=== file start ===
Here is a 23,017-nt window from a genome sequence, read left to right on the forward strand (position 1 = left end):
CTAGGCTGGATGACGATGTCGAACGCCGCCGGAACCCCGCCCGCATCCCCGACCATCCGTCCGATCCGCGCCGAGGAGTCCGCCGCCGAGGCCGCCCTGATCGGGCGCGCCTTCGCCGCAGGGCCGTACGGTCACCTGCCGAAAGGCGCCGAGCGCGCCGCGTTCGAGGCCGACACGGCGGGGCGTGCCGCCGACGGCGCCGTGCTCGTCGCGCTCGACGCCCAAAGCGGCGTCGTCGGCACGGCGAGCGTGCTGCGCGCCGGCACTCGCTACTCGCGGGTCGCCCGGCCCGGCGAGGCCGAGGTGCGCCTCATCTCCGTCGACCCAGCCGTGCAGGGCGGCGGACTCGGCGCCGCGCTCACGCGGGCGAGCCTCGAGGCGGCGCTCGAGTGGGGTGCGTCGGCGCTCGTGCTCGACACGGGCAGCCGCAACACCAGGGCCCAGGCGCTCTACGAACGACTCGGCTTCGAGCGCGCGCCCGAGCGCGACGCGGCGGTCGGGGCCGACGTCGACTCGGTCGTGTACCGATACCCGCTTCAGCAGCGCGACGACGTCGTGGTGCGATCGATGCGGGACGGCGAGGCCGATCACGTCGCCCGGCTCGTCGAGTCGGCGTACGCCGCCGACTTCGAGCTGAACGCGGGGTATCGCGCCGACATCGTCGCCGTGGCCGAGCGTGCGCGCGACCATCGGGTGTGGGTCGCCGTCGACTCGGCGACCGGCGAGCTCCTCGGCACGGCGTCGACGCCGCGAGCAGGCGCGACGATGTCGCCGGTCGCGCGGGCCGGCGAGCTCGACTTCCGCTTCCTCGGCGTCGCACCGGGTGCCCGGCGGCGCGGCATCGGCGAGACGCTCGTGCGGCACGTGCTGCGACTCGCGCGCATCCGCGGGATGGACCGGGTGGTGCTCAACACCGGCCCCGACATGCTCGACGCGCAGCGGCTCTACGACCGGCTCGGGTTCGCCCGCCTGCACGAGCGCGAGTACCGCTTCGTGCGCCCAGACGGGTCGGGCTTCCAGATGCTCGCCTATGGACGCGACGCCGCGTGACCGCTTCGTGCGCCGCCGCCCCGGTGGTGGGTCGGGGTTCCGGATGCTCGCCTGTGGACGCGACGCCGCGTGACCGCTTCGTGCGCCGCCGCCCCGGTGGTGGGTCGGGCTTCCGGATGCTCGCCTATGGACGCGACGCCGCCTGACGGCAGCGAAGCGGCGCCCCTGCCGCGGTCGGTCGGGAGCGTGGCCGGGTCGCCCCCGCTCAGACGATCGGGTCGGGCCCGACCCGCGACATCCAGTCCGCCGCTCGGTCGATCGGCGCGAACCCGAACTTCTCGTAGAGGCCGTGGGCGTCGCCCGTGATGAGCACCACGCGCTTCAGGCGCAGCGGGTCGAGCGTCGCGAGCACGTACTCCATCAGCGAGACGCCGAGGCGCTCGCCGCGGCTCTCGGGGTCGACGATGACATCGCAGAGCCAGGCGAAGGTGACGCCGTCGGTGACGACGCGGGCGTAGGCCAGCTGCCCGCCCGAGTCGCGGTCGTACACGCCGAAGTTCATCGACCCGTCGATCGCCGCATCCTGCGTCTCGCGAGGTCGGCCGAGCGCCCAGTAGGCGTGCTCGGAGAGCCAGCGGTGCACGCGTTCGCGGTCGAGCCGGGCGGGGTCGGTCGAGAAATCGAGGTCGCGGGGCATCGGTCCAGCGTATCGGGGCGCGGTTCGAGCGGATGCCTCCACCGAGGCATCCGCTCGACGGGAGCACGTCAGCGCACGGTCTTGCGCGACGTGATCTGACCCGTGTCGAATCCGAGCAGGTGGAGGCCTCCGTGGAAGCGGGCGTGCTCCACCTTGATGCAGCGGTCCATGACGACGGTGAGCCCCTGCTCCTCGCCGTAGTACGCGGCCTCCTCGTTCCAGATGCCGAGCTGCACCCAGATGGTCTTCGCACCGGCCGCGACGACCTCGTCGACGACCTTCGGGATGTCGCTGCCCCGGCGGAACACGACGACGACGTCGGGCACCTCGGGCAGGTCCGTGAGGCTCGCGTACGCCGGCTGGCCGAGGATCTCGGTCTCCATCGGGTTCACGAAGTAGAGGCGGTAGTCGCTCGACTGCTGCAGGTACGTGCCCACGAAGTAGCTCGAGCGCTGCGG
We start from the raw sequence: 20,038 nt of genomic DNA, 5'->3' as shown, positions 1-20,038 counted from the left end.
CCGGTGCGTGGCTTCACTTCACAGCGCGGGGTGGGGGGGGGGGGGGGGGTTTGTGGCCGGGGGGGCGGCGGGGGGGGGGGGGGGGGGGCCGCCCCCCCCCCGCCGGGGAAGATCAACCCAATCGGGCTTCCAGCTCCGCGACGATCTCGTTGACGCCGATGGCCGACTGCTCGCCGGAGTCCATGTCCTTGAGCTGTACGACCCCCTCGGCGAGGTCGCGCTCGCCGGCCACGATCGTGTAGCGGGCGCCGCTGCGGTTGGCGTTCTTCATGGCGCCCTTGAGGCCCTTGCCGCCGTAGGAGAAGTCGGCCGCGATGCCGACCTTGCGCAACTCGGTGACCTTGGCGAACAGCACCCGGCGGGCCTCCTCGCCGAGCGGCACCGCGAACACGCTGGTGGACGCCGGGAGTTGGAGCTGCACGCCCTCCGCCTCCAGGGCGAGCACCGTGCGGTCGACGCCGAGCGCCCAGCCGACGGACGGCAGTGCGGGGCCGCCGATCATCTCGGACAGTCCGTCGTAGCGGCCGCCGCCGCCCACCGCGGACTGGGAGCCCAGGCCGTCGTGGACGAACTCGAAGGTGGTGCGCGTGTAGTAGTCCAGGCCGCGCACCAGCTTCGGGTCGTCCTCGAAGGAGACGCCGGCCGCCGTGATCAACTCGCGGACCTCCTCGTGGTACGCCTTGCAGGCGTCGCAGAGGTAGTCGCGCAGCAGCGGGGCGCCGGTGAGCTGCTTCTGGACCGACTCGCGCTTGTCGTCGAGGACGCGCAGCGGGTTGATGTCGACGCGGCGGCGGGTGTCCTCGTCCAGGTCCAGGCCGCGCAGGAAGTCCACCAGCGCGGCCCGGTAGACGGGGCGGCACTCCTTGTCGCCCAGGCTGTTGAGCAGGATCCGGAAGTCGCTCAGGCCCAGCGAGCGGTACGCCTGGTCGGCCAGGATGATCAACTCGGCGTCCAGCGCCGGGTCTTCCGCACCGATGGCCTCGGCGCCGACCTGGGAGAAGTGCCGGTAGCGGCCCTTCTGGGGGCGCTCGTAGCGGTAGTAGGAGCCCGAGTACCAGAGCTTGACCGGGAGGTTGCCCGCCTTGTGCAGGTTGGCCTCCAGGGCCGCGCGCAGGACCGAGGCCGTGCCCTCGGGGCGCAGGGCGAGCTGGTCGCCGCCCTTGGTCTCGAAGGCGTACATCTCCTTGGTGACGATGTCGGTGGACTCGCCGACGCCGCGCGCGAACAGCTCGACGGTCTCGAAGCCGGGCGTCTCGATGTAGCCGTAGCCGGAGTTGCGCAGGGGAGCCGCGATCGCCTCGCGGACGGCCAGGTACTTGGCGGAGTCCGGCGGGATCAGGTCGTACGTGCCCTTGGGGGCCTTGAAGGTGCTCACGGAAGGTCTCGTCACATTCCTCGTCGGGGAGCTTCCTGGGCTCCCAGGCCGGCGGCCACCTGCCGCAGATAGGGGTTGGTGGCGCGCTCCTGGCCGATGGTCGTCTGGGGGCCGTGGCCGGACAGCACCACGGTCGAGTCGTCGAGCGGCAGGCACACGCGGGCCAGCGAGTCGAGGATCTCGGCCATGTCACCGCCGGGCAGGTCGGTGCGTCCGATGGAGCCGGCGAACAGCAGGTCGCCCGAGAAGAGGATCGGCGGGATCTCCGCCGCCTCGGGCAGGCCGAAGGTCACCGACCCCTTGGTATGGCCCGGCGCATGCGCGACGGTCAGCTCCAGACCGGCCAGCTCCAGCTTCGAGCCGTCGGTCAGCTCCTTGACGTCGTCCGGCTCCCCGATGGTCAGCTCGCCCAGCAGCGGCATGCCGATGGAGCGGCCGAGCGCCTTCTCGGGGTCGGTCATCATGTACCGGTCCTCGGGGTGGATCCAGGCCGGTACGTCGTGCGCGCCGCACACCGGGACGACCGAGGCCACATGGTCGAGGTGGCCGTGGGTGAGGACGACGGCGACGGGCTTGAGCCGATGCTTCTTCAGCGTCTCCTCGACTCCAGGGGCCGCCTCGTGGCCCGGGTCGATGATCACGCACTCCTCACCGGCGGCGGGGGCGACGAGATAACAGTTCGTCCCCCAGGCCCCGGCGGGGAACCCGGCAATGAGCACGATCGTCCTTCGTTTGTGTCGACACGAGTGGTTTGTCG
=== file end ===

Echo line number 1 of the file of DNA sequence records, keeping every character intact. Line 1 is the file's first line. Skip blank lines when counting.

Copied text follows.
Here is a 23,017-nt window from a genome sequence, read left to right on the forward strand (position 1 = left end):